Pectus excavatum (90%) and pectus carinatum (5-7%) are two of the most common type of congenital chest wall abnormalities.
Pectus excavatum, also known as sunken chest, occurs when the sternum and the ribs grow abnormally, resulting in a concave appearance of the anterior chest wall (Fig. 1). Typically around 4-5 ribs on each side of the sternum are involved, with the degree of asymmetry varying from mild to very severe.
Pectus excavatum is more commonly seen in males (3:1) and occurrence is 1 in 300-400 births. More than 80% of cases are identified within the first 2 years of life, with a more pronounced appearance of the classical clinical features during puberty due to the rapid bone and cartilage growth.
Pectus carinatum, also known as pigeon chest, occurs when the sternum and several ribs protrude anteriorly due to overgrowth of cartilage between the sternum and ribs (Fig. 2).
Pectus carinatum can be classified as either chondrogladiolar, where the middle and lower areas of rib cage arch forward, or chondomanubrial*, where the upper rib cage arch forward (more typically asymmetrical). Pectus carinatum can also be classified by cause, either post-surgical, congenital, or idiopathic.
Pectus carinatum is more common in males and occurs in approximately 1 in 1,500 children. Similarly to pectus excavatum, pectus carinatum becomes more prominent during puberty due to rapid bone and cartilage growth during the growth spurt.
*Chondromanubrial is less common and more difficult to treat due to the affected ribs being shorter and less flexible
The main risk factors for both pectus excavatum and pectus carinatum are male gender and family history. Patients with Marfan syndrome and Ehlers-Danlos syndrome are also at increased risk of both chest wall disorders
Patients with pectus excavatum or pectus carinatum are typically asymptomatic and will most commonly present due to cosmetic reasons only.
The majority of patients have symptoms present since birth, with the deformity becomes worse during puberty, however it can also develop post-operatively following thoracic surgery.
In severe cases, the chest wall deformity can lead to cardio-respiratory compromise, with patients presenting with exertional dyspnoea or orthopnoea
Unless there is cardiopulmonary compromise, there are no specific diagnostic tests required for pectus excavatum.
For those being considered for operative intervention, CT imaging is required (Fig. 3), especially to aid treatment planning (and assess for any lung compression or mediastinal displacement).
Echocardiography may be indicated in symptomatic patients to assess cardiac function pre-operatively.
Surgery is the only definitive treatment option for pectus excavatum. Whilst various exercise programmes and external braces are occasionally used as conservative approaches, there is no evidence that they are effective in achieving anatomical correction.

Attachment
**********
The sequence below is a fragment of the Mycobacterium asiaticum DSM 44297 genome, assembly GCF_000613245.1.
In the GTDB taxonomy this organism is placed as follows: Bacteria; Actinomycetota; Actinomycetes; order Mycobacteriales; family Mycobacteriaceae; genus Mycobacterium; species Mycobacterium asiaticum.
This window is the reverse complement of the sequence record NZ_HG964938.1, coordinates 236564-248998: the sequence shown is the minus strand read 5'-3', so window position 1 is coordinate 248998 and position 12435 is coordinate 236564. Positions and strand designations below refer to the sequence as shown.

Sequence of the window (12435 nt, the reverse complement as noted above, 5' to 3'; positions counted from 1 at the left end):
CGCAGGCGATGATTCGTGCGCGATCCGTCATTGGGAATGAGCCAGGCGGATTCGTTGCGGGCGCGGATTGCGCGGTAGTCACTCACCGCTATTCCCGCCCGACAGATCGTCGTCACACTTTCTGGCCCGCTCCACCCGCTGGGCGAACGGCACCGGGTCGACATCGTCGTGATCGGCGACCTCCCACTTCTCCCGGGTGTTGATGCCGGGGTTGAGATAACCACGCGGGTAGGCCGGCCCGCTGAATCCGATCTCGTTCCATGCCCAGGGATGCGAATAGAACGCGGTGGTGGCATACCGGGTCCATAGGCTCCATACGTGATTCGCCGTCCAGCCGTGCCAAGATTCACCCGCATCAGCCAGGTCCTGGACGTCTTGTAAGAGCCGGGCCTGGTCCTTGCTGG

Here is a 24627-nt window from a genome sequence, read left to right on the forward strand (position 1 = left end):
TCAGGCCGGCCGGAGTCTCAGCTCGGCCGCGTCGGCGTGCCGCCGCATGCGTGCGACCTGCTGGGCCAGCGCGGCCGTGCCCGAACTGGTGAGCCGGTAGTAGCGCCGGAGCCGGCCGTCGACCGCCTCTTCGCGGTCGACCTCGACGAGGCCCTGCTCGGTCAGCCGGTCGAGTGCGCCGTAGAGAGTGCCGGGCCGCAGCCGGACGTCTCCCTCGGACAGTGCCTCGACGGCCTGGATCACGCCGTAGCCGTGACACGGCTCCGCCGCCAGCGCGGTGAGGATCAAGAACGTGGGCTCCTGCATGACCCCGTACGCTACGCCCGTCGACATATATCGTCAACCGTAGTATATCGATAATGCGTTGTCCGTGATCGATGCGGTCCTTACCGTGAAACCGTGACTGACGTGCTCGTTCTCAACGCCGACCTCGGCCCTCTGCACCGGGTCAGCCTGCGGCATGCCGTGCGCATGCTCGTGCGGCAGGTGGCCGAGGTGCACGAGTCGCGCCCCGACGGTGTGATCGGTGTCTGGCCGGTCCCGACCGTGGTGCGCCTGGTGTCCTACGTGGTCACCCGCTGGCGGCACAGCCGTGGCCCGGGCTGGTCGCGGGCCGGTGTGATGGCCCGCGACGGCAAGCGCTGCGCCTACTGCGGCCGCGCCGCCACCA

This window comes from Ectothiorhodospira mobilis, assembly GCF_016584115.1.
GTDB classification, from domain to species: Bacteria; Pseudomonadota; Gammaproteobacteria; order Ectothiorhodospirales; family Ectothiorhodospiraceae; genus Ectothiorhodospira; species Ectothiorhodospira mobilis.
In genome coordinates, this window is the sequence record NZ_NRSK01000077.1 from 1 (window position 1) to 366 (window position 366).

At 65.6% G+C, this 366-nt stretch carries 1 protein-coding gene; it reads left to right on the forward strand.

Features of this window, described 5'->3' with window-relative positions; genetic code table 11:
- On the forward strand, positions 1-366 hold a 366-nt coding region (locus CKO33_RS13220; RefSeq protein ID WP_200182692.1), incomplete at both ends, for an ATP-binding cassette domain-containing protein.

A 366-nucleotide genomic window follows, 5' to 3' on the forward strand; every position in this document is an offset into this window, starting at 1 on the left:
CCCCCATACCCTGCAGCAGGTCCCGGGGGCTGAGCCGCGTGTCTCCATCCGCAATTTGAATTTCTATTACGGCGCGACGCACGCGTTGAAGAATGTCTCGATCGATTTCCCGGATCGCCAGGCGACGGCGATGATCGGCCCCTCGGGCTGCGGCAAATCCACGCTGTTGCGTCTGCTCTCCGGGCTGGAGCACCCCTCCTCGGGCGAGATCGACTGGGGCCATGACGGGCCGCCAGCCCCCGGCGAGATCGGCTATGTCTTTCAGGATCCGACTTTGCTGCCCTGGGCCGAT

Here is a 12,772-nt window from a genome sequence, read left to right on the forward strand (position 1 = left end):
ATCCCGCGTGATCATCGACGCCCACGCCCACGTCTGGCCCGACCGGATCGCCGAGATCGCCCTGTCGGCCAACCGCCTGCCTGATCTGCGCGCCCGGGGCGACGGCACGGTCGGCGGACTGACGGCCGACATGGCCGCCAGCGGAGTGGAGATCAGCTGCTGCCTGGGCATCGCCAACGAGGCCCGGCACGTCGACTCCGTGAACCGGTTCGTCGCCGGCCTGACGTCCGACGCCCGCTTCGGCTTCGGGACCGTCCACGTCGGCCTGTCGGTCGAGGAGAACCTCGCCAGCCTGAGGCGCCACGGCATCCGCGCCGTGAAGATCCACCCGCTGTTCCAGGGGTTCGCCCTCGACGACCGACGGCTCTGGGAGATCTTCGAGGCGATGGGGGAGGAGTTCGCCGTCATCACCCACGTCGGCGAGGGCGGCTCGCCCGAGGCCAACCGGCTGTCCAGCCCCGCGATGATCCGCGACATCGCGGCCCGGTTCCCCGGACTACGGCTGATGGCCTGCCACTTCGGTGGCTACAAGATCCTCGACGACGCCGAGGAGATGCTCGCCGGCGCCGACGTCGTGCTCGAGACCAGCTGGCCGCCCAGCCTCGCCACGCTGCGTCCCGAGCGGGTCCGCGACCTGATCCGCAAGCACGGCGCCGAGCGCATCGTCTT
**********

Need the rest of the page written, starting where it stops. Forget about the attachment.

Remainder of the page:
Absolute indications for surgery include clinical features of cardio-respiratory compromise or severe deformity (severity index >3.2*) and severe sternal depression. Any repair should be delayed until the patient is at least aged 8yrs.
The most common surgical approaches are the modified Ravitch procedure or Nuss procedure
*Degree of severity can be determined by the Haller index, which is calculated by dividing the transverse chest diameter by the anteroposterior diameter (on CT scan)
The modified Ravitch procedure involves a submammary incision with subperitoneal excision of the affected costal cartilages, the sternum is elevated via a sternal wedge osteotomy, and a pectus bar is inserted to maintain the elevated position of the sternum (Fig. 4).
The Nuss procedure involves thoracoscopic placement of a steel bar behind the sternum without excising the costal cartilage, before the bar is rotated to elevate the sternum (Fig. 5).
Conservative treatment via orthotic bracing is the first line of therapy for pectus carinatum, which is more likely to improve with consistent use because the exogenous compression of the sternum and anterior ribs may over time result in correction. Success rates for conservative treatment are around 65-80%.
If surgical approach is required, this requires a subpericondral resection of the affected costal cartilages, followed by sternal wedge osteotomy for posterior displacement of the sternum and removal of the xiphoid process.
- Pectus excavatum and pectus carinatum are two of the most common type of congenital chest wall abnormalities
- The main risk factors are male gender and family history
- Patients are typically asymptomatic and will most commonly present due to cosmetic reasons only, however severe cases can cause cardiorespiratory compromise
- Surgery is the only definitive treatment option for pectus excavatum, whilst conservative treatment via orthotic bracing is usually the first line of therapy for pectus carinatum